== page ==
The Bedford School community waited with nervous excitement on Sunday 6 December for Fourth Former Alexander Olleson to compete in the grand final of the BBC Young Chorister of the Year.
Having wowed judges in the semi-finals the weekend previously, all were on tenterhooks as they watched Alexander take to the stage once again and give the performance of his life. The standard of the competition was extremely high, and we were therefore thrilled to hear judge and world-renowned composer John Rutter announce Alexander as the winner of this prestigious title.
John Rutter told viewers, “This is more than just a competition, it’s a celebration of all the young choristers of Britain who give their time, their talents, and dedication to make our church and cathedral choirs what they are today.”
Alexander, who joined Bedford School in September on a music scholarship, has been singing for years, joining his local parish church choir at the age of seven and in the Christ Church Cathedral School Choir for five years.
Alexander said his years of singing experience gave him the confidence to put in a good performance.
He said: “It was quite nerve-wracking at the final but I wasn’t as nervous as I might have been. Having been a chorister I am used to performing live in front of lots of people. It is hard to describe how it felt when I was announced as the winner. You get this feeling of being completely relaxed, even if you felt relaxed beforehand you still feel it. It’s a really good feeling.”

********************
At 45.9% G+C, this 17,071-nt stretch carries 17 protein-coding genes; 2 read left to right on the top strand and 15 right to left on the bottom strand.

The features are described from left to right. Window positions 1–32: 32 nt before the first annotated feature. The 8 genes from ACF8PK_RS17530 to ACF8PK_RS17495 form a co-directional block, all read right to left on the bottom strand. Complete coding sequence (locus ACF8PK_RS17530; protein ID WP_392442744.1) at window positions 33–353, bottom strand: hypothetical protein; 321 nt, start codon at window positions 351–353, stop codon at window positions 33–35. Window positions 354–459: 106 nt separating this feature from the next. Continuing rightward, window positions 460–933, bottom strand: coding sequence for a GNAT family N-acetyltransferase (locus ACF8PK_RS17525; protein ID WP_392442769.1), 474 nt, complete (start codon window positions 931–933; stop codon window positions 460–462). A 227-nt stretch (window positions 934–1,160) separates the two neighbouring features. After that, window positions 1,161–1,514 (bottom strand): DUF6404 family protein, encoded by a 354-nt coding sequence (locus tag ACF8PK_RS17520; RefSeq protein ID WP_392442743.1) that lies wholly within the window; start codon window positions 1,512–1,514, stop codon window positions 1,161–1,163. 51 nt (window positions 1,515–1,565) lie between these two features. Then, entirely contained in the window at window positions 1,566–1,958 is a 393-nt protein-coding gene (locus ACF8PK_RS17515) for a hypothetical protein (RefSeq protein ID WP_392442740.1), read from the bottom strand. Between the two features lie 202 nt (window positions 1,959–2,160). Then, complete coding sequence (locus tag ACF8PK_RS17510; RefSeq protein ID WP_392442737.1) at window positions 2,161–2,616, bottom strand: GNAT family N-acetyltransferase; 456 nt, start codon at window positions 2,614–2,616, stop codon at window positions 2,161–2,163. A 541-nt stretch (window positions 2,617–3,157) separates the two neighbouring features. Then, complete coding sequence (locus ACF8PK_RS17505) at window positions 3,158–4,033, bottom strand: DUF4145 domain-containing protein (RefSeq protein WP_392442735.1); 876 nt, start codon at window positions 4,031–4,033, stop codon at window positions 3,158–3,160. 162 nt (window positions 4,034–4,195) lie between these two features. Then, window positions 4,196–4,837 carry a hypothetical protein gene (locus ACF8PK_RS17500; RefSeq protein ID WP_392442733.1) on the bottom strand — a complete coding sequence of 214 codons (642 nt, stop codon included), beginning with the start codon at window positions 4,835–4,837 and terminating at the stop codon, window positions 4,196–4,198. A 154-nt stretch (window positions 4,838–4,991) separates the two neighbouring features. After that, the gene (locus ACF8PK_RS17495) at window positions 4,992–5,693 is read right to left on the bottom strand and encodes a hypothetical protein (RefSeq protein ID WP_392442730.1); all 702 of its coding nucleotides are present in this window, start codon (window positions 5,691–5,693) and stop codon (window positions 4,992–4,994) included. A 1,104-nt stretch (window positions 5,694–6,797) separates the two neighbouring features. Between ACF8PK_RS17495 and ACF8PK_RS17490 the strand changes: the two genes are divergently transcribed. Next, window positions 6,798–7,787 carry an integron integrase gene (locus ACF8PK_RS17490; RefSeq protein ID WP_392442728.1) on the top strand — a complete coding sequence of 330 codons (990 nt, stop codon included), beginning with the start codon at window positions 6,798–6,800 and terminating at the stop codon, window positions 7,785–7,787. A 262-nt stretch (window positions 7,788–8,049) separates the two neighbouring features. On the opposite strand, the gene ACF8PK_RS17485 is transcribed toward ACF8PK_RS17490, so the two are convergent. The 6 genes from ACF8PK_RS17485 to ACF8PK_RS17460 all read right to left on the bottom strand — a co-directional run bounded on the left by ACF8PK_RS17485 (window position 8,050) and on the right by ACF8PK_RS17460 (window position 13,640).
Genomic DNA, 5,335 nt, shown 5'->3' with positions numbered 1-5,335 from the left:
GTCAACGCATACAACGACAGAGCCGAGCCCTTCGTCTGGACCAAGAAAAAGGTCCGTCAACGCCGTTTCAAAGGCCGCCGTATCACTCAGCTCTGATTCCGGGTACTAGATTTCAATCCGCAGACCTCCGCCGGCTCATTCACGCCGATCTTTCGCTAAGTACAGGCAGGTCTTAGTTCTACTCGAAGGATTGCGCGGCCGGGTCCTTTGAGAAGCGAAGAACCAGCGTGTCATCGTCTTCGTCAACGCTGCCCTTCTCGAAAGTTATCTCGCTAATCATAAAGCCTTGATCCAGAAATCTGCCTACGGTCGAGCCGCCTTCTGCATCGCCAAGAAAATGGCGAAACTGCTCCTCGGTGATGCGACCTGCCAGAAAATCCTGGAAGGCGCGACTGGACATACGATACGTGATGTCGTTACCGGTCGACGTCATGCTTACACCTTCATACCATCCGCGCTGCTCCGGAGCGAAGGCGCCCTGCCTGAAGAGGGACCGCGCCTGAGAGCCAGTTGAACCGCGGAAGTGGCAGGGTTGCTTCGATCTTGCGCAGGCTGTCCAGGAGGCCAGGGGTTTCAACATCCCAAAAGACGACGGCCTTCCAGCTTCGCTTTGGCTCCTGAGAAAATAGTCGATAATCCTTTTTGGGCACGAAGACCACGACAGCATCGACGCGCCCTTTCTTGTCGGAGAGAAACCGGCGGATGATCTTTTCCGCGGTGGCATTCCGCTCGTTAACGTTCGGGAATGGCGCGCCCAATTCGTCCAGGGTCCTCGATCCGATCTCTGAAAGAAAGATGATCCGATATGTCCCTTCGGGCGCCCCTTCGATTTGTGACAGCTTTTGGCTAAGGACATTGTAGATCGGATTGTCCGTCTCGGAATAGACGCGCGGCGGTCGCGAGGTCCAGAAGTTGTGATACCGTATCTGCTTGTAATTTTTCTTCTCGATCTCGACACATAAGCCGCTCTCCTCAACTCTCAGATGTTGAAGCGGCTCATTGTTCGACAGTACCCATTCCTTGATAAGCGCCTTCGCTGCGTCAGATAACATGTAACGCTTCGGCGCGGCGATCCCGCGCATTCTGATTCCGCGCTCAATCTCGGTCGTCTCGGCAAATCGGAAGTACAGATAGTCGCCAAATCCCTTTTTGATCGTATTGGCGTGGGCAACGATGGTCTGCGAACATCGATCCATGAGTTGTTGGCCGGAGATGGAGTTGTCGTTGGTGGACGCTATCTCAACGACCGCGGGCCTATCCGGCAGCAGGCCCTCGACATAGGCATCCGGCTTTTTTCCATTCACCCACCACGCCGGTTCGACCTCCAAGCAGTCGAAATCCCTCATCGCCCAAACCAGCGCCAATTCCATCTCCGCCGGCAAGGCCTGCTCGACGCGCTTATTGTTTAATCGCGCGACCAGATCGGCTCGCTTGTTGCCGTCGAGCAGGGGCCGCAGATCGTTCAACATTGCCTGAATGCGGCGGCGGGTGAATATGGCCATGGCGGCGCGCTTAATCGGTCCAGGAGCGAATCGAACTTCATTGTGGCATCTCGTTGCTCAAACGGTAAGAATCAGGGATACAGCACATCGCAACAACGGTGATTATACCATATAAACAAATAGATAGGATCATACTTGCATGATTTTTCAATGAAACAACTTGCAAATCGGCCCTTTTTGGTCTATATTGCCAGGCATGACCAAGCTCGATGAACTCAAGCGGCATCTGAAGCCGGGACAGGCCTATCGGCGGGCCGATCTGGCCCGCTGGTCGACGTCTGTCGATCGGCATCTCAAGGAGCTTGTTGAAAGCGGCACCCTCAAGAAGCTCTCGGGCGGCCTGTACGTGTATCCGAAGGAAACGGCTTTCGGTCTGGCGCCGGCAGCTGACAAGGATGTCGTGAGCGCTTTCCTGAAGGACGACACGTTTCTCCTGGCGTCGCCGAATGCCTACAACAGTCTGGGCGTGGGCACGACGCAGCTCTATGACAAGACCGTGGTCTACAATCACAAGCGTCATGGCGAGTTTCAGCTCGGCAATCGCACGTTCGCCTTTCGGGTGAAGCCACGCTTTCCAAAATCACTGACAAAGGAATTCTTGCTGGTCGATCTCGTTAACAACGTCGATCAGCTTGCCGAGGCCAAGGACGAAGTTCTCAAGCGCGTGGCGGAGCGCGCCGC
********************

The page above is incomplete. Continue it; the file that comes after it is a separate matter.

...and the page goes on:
Alexander said although he loves soloing in the choir, it is the team spirit and camaraderie of singing together that he really enjoys.
“Singing as a soloist is something I have done for years as a chorister but when you are in a choir you feel as if you are singing as one body,” he said.
“You also have that team spirit, if one of you has a howler and hits a wrong note, the rest of the team can correct it. I think that’s what really makes the music so special, because you are all acting as one.”
Alexander said although he felt blessed to have a good voice to start with, it is the years of practice that really matter to reach the top.
“I have always had a good voice but have tried to develop it over the years I have sung in choirs,” he said.
“My singing voice is something I have always had but have had to work hard to improve.”
You can watch Alexander sing the solo first verse in Harold Darke’s setting of In the Bleak Midwinter in a carefully edited recording which made sure the choristers were kept socially-distanced throughout:
Jonathan Sanders, Bedford School’s Director of Music, who leads the Chapel Choir where Alexander sings as one of 35 boys from eight different year groups, said: “I was delighted to hear that Alexander had won the competition.
Alexander is at a transitional moment in his education, having enjoyed the amazing opportunity of having been a cathedral chorister, and is now embarking on his senior schooling.
Winning the competition will give him some amazing opportunities to work with professional musicians, both singers and instrumentalists, which will provide him good insights into the world of professional music-making, even in these unprecedented COVID times.”